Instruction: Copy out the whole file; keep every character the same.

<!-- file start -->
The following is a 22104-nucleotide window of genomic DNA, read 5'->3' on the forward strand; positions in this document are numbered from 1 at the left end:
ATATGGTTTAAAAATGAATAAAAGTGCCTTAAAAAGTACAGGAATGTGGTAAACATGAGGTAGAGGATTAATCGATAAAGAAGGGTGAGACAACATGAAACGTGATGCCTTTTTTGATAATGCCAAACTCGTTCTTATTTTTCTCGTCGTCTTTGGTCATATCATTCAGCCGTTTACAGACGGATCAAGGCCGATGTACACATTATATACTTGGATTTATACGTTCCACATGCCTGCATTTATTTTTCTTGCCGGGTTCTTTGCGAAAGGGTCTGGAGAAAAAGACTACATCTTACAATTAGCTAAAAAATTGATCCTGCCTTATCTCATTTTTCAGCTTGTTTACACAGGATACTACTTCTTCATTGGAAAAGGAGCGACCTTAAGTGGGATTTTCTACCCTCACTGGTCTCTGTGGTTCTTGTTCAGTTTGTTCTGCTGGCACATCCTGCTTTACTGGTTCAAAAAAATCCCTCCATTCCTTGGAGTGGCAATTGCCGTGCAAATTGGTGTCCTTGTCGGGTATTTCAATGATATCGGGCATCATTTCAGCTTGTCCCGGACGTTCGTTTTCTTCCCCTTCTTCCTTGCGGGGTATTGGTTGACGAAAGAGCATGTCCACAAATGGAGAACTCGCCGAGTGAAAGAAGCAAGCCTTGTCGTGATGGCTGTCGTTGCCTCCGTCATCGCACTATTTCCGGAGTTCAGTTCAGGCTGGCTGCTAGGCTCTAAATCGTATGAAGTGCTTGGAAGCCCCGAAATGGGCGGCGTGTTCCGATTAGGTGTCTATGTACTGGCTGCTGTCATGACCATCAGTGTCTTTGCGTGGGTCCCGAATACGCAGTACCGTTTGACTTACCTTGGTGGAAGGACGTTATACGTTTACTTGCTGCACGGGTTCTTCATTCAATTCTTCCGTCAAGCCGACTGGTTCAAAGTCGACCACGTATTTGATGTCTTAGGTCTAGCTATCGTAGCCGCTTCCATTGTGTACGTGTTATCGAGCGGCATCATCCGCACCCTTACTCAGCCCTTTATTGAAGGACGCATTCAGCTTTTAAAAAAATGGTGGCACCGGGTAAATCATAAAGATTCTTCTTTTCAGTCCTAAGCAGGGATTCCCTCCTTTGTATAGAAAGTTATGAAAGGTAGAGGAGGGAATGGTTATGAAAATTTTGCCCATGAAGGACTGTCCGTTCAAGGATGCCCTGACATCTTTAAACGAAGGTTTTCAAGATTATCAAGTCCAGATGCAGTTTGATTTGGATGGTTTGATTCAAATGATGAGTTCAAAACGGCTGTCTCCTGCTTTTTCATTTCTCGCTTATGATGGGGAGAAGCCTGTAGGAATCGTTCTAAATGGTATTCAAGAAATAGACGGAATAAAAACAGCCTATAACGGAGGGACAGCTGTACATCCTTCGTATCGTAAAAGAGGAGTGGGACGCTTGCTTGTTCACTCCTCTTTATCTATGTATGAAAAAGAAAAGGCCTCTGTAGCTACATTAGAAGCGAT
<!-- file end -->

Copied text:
The following is a 22104-nucleotide window of genomic DNA, read 5'->3' on the forward strand; positions in this document are numbered from 1 at the left end:
ATATGGTTTAAAAATGAATAAAAGTGCCTTAAAAAGTACAGGAATGTGGTAAACATGAGGTAGAGGATTAATCGATAAAGAAGGGTGAGACAACATGAAACGTGATGCCTTTTTTGATAATGCCAAACTCGTTCTTATTTTTCTCGTCGTCTTTGGTCATATCATTCAGCCGTTTACAGACGGATCAAGGCCGATGTACACATTATATACTTGGATTTATACGTTCCACATGCCTGCATTTATTTTTCTTGCCGGGTTCTTTGCGAAAGGGTCTGGAGAAAAAGACTACATCTTACAATTAGCTAAAAAATTGATCCTGCCTTATCTCATTTTTCAGCTTGTTTACACAGGATACTACTTCTTCATTGGAAAAGGAGCGACCTTAAGTGGGATTTTCTACCCTCACTGGTCTCTGTGGTTCTTGTTCAGTTTGTTCTGCTGGCACATCCTGCTTTACTGGTTCAAAAAAATCCCTCCATTCCTTGGAGTGGCAATTGCCGTGCAAATTGGTGTCCTTGTCGGGTATTTCAATGATATCGGGCATCATTTCAGCTTGTCCCGGACGTTCGTTTTCTTCCCCTTCTTCCTTGCGGGGTATTGGTTGACGAAAGAGCATGTCCACAAATGGAGAACTCGCCGAGTGAAAGAAGCAAGCCTTGTCGTGATGGCTGTCGTTGCCTCCGTCATCGCACTATTTCCGGAGTTCAGTTCAGGCTGGCTGCTAGGCTCTAAATCGTATGAAGTGCTTGGAAGCCCCGAAATGGGCGGCGTGTTCCGATTAGGTGTCTATGTACTGGCTGCTGTCATGACCATCAGTGTCTTTGCGTGGGTCCCGAATACGCAGTACCGTTTGACTTACCTTGGTGGAAGGACGTTATACGTTTACTTGCTGCACGGGTTCTTCATTCAATTCTTCCGTCAAGCCGACTGGTTCAAAGTCGACCACGTATTTGATGTCTTAGGTCTAGCTATCGTAGCCGCTTCCATTGTGTACGTGTTATCGAGCGGCATCATCCGCACCCTTACTCAGCCCTTTATTGAAGGACGCATTCAGCTTTTAAAAAAATGGTGGCACCGGGTAAATCATAAAGATTCTTCTTTTCAGTCCTAAGCAGGGATTCCCTCCTTTGTATAGAAAGTTATGAAAGGTAGAGGAGGGAATGGTTATGAAAATTTTGCCCATGAAGGACTGTCCGTTCAAGGATGCCCTGACATCTTTAAACGAAGGTTTTCAAGATTATCAAGTCCAGATGCAGTTTGATTTGGATGGTTTGATTCAAATGATGAGTTCAAAACGGCTGTCTCCTGCTTTTTCATTTCTCGCTTATGATGGGGAGAAGCCTGTAGGAATCGTTCTAAATGGTATTCAAGAAATAGACGGAATAAAAACAGCCTATAACGGAGGGACAGCTGTACATCCTTCGTATCGTAAAAGAGGAGTGGGACGCTTGCTTGTTCACTCCTCTTTATCTATGTATGAAAAAGAAAAGGCCTCTGTAGCTACATTAGAAGCGAT